nep-tra New Economics Papers
on Transition Economics
Issue of 2008‒01‒26
eleven papers chosen by
J. David Brown
Heriot-Watt University

  1. Incremental Reform and Distortions in China’s Product and Factor Markets By Zhang, Xiaobo; Tan, Kong-Yam
  2. Substitution between domestic and foreign currency loans in Central Europe. Do central banks matter? By Brzoza-Brzezina, Michał; Chmielewski, Tomasz; Niedźwiedzińska, Joanna
  3. Exit Polls: Refugee Assessments of North Korea's Transition By Yoonok Chang; Stephan Haggard; Marcus Noland
  4. The Chinese Health Care System: Structure, Problems and Challenges By Jens Leth Hougaard; Lars Peter Østerdal; Yi Yu
  5. Bosnia and Herzegovina 2001-2004 : enterprise restructuring, labor market transitions and poverty By Yemtsov, Ruslan; Tiongson, Erwin R.
  6. Institutions matter: the case of Vietnam By Thi Bich Tran, Tom Kompas and R. Quentin Grafton
  7. Does Interbank Borrowing Reduce Bank Risk? By Valeriya Dinger; Jürgen von Hagen
  8. The Location of Foreign Direct Investment in the Central and Eastern European Countries: A Nested Logit and Multilevel Data Approach By Simona Rasciute; Eric J. Pentecost
  9. Tax Rate Cuts and Tax Compliance--The Laffer Curve Revisited By Elöd Takáts; Tamas K. Papp
  10. Empirical evidences on risk aversion for individual Romanian Capital Market investors By Paun, Cristian; Musetescu, Radu; Brasoveanu, Iulian; Draghici, Alina
  11. A forewarning indicator system for financial crises: the case of six central and eastern european countries By Irène Andreou; Gilles Dufrénot; Alain Sand-Zantman; Aleksandra Zdzienicka-Durand

  1. By: Zhang, Xiaobo; Tan, Kong-Yam
    Abstract: The purpose of economic reform is to reduce distortions and enhance efficiency. However, when reforms are partial and incremental, individuals and local governments are often able to capture the rent inherent in the gradual transition process. Young (2000) warned that such rent-seeking behavior might lead to increasing market fragmentation. Empirical studies have shown the opposite in the product market. This article argues that as the rent from China’s product market has been squeezed out due to deepening reforms, rent-seeking behavior may have shifted to the capital market. Further reforms are needed in the capital market to squeeze out these rent-seeking opportunities, just as those from the product and labor markets were squeezed out earlier.
    Keywords: Market integration; China; rent seeking
    JEL: O1 O53 D33 P23
    Date: 2007
  2. By: Brzoza-Brzezina, Michał; Chmielewski, Tomasz; Niedźwiedzińska, Joanna
    Abstract: In this paper we ask a question about the impact of monetary policy on total bank lending in the presence of a developed market for foreign currency denominated loans and potential substitutability between domestic and foreign currency loans. Our results, based on a panel of three biggest Central European countries (the Czech Republic, Hungary and Poland) confirm the existence of the substitution effect between these loans. Restrictive monetary policy leads to a decrease in domestic currency lending but simultaneously accelerates foreign currency denominated loans. This makes the central bank's job harder with respect to providing both, monetary and financial stability.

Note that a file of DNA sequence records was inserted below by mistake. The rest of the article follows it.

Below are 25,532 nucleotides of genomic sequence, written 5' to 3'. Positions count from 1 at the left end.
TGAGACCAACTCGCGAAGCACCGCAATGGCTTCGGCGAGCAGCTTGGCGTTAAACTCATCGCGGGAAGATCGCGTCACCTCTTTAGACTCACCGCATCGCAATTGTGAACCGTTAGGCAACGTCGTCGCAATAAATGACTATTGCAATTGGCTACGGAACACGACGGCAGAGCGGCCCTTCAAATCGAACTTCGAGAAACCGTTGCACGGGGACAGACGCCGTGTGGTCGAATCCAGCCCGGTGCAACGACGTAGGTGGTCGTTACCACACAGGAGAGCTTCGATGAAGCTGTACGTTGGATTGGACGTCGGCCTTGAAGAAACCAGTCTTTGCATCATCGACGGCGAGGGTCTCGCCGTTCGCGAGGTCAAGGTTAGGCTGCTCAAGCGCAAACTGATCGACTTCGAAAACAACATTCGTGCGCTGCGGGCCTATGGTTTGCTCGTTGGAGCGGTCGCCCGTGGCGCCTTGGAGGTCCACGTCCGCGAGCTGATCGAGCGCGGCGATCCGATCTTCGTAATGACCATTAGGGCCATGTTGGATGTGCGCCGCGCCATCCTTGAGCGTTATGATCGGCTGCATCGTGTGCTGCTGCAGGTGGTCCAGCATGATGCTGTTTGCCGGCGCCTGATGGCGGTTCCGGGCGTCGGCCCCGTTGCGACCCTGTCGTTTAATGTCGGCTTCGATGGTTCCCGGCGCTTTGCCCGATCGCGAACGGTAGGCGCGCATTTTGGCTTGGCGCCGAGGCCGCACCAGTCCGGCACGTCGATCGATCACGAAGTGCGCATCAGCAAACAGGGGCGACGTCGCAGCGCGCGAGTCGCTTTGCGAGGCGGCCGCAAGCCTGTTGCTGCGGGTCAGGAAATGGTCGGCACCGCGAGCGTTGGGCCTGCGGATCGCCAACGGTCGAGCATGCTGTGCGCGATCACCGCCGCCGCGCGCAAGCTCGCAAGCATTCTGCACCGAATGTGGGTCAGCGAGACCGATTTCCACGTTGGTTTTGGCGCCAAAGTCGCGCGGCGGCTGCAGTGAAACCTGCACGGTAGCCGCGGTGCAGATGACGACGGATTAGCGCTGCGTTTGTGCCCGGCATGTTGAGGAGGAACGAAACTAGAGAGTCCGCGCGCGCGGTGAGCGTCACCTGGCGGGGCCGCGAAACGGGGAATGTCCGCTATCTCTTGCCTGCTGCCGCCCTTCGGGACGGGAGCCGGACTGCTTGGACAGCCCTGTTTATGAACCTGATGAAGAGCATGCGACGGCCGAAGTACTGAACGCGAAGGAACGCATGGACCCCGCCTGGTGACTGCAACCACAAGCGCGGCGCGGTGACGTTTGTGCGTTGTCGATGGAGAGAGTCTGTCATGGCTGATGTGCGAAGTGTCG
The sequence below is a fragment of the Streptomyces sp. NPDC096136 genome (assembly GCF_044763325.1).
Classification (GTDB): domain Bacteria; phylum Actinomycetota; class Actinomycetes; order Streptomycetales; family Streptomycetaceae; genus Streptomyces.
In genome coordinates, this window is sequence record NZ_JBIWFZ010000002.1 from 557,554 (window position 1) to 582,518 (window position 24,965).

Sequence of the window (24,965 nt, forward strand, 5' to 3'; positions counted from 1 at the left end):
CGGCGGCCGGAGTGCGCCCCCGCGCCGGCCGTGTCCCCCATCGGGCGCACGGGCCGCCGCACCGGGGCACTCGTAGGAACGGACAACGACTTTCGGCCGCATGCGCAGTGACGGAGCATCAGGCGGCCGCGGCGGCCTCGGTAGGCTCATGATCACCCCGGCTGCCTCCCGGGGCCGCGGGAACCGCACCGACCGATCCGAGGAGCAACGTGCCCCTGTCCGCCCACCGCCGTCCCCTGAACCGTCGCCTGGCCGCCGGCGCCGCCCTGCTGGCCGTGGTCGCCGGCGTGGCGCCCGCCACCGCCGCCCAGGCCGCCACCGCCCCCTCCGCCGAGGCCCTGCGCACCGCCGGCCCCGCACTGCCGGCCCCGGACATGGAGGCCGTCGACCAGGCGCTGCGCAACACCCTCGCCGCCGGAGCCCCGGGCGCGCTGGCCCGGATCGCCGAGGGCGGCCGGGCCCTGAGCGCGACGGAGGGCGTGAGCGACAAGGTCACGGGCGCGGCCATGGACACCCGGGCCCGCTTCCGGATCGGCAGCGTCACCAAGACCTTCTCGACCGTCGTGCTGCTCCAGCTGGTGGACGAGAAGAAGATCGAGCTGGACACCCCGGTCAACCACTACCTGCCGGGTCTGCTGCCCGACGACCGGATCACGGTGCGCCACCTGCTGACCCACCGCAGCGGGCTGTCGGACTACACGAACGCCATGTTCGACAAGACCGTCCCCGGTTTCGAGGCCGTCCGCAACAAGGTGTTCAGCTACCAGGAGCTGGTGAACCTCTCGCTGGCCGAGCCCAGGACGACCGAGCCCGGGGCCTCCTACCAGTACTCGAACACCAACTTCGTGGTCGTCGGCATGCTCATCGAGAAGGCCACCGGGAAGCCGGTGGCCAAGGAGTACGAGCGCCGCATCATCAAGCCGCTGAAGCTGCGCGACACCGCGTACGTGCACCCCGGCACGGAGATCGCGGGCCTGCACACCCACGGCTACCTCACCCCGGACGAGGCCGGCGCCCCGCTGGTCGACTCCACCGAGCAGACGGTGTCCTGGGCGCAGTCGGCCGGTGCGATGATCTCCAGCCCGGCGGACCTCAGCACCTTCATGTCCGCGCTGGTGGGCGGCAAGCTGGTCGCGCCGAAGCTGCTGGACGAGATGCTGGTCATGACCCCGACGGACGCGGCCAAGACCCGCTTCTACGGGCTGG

Keywords: domestic and foreign currency loans; substitution; monetary policy; financial stability; Central Europe
    JEL: E58 E52 E44
    Date: 2007
  3. By: Yoonok Chang (Hansei University, Foreign Language Education Center, Department of Graduate Education); Stephan Haggard (University of California, San Diego Graduate School of International Relations and Pacific Studies); Marcus Noland (Peterson Institute for International Economics)
    Abstract: Results from a survey of more than 1,300 North Korean refugees in China provide insight into changing economic conditions in North Korea. There is modest evidence of slightly more positive assessments among those who exited the country following the initiation of reforms in 2002. Education breeds skepticism; higher levels of education were associated with more negative perceptions of economic conditions and reform efforts. Other demographic markers such as gender or provincial origin are not robustly correlated with attitudes. Instead, personal experiences appear to be central: A significant number of the respondents were unaware of the humanitarian aid program and the ones who knew of it almost universally did not believe that they were beneficiaries. This group's evaluation of the regime, its intentions, and accomplishments is overwhelmingly negative--even more so than those of respondents who report having had experienced incarceration in political detention facilities--and attests to the powerful role that the famine experience continues to play in the political economy of the country.
    Keywords: North Korea, transition, reform, refugees, famine, aid
    JEL: P2 P3 F22
    Date: 2008–01
  4. By: Jens Leth Hougaard (Department of Economics, University of Copenhagen); Lars Peter Østerdal (Department of Economics, University of Copenhagen); Yi Yu (Department of Economics, University of Copenhagen)
    Abstract: In the present paper we describe the structure of the Chinese health care system and sketch its future development. We analyse issues of provider incentives and the actual burden sharing between government, enterprises and people. We further aim to identify a number of current problems and link these to a discussion of future challenges in the form of an aging population, increased privatization and increased inequity.
    Keywords: Chinese health care system; provider incentives; burden sharing; aging population; inequity
    JEL: H51 H75 I11 I18
    Date: 2008–01
  5. By: Yemtsov, Ruslan; Tiongson, Erwin R.